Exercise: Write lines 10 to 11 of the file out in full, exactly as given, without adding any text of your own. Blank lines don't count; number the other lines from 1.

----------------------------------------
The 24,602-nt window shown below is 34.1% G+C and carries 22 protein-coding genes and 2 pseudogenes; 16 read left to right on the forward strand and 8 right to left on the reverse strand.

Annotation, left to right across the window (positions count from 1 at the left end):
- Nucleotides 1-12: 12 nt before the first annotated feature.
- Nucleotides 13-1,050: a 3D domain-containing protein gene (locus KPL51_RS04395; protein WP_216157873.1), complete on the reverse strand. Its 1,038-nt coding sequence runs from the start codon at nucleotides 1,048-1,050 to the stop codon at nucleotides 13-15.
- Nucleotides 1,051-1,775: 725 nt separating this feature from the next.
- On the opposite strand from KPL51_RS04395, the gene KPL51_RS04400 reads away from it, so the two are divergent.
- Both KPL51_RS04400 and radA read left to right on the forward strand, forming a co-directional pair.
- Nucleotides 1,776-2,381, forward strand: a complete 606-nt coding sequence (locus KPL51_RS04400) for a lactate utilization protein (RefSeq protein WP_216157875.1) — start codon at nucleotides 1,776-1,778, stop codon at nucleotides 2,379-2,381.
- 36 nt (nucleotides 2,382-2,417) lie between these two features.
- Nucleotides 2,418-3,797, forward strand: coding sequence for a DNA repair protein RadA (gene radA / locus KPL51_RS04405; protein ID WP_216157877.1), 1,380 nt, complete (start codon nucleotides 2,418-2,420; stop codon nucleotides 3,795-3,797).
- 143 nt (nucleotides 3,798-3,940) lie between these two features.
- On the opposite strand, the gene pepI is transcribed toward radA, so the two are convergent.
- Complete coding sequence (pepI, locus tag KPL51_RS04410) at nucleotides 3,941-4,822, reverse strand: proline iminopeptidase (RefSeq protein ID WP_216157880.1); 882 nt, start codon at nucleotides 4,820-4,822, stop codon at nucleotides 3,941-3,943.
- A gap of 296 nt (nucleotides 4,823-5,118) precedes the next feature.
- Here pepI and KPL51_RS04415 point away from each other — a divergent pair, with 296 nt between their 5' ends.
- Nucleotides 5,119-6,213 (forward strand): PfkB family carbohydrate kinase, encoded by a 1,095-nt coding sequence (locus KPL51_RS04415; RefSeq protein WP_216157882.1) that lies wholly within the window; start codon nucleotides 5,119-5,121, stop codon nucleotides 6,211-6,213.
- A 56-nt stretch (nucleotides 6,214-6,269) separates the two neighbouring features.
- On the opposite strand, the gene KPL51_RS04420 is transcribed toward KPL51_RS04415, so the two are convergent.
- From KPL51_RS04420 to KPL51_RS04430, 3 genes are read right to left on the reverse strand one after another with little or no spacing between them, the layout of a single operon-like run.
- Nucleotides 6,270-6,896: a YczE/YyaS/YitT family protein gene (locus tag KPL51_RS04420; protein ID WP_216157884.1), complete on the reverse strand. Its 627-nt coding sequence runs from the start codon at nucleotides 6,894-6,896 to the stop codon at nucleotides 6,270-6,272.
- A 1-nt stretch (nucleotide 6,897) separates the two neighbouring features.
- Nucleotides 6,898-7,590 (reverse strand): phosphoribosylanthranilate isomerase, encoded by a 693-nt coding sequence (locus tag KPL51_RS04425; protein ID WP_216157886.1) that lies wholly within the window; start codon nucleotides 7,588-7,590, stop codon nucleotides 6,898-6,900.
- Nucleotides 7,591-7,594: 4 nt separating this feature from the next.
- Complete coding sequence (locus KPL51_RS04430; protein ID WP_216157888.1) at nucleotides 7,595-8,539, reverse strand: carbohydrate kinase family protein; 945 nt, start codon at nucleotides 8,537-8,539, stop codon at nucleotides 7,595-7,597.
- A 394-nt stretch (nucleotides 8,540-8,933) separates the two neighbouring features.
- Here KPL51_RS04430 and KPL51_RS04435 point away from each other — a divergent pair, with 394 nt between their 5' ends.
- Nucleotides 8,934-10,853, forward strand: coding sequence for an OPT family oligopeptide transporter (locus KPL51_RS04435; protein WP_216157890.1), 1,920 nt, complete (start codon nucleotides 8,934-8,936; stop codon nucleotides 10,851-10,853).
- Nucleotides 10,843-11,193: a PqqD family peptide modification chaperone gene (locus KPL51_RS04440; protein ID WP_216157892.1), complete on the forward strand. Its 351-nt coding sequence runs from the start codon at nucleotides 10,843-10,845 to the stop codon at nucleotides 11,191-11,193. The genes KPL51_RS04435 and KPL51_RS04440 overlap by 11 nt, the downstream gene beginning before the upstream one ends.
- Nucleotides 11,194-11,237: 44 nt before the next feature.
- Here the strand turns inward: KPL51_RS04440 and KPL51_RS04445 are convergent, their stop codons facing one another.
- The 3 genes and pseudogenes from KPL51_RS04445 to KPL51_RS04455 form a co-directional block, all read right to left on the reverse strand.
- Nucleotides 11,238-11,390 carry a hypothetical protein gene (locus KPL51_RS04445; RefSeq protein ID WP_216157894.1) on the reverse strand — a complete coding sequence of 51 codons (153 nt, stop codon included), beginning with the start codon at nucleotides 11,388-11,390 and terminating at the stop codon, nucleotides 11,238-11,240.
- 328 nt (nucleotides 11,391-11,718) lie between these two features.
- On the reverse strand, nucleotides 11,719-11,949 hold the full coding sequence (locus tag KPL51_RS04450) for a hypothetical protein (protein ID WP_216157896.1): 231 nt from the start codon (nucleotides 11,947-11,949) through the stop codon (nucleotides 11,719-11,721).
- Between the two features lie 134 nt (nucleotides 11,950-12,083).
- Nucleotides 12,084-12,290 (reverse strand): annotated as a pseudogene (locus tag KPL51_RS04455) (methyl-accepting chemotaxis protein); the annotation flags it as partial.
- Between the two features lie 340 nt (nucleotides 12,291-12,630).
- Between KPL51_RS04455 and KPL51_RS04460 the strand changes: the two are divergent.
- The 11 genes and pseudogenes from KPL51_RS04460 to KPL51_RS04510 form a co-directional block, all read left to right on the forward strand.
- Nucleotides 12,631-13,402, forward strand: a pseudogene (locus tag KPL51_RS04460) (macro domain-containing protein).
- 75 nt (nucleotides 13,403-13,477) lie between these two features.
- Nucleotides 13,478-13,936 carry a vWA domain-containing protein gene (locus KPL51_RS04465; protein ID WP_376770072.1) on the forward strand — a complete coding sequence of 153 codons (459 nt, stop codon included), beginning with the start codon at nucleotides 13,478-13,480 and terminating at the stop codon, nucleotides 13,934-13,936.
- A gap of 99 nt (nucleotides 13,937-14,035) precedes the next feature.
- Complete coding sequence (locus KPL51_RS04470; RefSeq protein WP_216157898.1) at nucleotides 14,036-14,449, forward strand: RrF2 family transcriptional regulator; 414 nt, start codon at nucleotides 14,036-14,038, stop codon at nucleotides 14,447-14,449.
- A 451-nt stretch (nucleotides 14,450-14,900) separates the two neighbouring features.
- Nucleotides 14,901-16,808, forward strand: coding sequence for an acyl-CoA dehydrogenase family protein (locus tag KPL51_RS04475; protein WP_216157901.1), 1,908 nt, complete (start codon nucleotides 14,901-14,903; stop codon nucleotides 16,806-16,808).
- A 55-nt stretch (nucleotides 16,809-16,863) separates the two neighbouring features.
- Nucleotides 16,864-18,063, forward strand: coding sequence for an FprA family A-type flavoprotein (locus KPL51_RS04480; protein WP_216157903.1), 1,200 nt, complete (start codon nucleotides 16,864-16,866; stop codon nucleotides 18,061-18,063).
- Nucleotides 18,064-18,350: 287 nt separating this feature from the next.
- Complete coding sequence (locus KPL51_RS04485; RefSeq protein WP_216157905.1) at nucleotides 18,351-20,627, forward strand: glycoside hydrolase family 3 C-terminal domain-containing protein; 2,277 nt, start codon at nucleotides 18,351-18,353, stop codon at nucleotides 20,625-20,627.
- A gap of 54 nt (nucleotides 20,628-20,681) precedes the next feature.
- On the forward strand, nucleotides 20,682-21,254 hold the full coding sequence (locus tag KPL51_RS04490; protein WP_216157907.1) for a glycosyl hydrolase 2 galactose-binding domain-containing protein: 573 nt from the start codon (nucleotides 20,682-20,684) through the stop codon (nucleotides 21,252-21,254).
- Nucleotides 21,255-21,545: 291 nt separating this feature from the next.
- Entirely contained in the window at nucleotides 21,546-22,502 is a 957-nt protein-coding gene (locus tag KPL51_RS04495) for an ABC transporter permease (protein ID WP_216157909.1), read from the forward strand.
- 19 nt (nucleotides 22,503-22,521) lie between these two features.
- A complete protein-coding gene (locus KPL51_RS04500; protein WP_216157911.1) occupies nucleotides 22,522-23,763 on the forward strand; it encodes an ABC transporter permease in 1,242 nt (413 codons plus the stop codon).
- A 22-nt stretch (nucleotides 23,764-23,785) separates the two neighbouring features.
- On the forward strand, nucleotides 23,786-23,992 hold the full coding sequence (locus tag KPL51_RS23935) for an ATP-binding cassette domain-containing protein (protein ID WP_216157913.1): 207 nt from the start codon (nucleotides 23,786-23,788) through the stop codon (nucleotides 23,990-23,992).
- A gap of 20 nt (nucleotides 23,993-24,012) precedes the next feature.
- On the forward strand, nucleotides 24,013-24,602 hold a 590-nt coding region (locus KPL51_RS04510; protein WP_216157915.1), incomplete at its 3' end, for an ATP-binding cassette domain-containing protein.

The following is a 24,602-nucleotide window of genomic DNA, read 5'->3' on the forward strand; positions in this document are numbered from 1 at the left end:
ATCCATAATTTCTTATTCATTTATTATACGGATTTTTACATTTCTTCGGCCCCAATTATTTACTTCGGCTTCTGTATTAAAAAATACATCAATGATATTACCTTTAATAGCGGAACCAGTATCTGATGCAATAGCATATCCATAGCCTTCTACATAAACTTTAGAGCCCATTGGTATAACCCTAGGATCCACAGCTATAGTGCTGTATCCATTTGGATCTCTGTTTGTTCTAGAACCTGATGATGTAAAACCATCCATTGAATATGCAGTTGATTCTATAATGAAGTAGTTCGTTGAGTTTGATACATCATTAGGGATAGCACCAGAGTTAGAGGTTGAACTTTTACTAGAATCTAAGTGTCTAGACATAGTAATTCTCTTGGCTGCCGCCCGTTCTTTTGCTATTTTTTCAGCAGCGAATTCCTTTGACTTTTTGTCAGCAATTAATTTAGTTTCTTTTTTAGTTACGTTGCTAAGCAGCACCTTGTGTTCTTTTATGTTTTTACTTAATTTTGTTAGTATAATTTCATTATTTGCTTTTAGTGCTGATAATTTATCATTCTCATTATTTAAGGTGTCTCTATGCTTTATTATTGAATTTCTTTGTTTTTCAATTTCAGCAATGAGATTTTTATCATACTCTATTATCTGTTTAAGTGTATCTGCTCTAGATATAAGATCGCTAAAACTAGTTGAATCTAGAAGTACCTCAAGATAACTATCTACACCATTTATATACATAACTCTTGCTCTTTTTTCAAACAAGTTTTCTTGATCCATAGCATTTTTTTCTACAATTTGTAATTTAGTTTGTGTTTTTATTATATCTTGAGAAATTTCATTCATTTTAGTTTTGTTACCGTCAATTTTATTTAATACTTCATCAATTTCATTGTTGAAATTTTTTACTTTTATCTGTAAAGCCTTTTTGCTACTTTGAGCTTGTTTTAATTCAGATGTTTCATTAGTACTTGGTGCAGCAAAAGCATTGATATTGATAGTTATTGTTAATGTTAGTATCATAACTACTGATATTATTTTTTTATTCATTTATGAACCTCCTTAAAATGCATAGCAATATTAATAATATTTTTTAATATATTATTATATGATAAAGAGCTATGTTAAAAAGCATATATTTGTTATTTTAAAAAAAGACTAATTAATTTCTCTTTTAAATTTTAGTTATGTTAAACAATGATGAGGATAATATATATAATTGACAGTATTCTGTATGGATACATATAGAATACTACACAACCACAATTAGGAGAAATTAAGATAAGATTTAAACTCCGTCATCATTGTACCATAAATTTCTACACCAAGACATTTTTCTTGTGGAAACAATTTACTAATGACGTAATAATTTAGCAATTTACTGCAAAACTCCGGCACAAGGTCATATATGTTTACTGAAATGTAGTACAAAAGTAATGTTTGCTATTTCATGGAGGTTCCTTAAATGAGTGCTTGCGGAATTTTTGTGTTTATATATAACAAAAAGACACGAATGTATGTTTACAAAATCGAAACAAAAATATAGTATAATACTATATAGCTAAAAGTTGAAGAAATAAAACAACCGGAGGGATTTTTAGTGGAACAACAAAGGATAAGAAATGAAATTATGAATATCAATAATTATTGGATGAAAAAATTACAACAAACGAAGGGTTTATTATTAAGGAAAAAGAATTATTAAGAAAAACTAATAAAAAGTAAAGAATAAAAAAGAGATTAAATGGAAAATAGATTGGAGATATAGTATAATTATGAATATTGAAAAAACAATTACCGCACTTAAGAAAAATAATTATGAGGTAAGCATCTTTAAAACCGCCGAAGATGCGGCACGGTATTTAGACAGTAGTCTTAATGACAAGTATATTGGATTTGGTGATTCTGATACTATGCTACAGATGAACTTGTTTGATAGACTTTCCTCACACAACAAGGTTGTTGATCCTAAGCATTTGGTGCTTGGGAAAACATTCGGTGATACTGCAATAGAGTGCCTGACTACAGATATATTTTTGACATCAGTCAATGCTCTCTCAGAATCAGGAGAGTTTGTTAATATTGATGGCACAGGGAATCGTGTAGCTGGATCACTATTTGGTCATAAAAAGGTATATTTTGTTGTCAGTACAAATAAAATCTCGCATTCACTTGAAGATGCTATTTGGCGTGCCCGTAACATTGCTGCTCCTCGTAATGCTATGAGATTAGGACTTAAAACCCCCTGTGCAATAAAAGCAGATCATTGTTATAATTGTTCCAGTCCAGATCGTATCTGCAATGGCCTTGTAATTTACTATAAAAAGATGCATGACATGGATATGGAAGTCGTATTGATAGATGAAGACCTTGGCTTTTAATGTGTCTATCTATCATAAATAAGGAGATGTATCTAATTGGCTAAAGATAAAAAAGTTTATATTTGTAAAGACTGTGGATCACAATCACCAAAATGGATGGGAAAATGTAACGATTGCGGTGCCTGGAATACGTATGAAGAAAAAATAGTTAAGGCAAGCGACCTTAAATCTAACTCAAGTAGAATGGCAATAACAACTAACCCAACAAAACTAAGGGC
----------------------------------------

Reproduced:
- Nucleotides 2,418-3,797, forward strand: coding sequence for a DNA repair protein RadA (gene radA / locus KPL51_RS04405; protein ID WP_216157877.1), 1,380 nt, complete (start codon nucleotides 2,418-2,420; stop codon nucleotides 3,795-3,797).
- 143 nt (nucleotides 3,798-3,940) lie between these two features.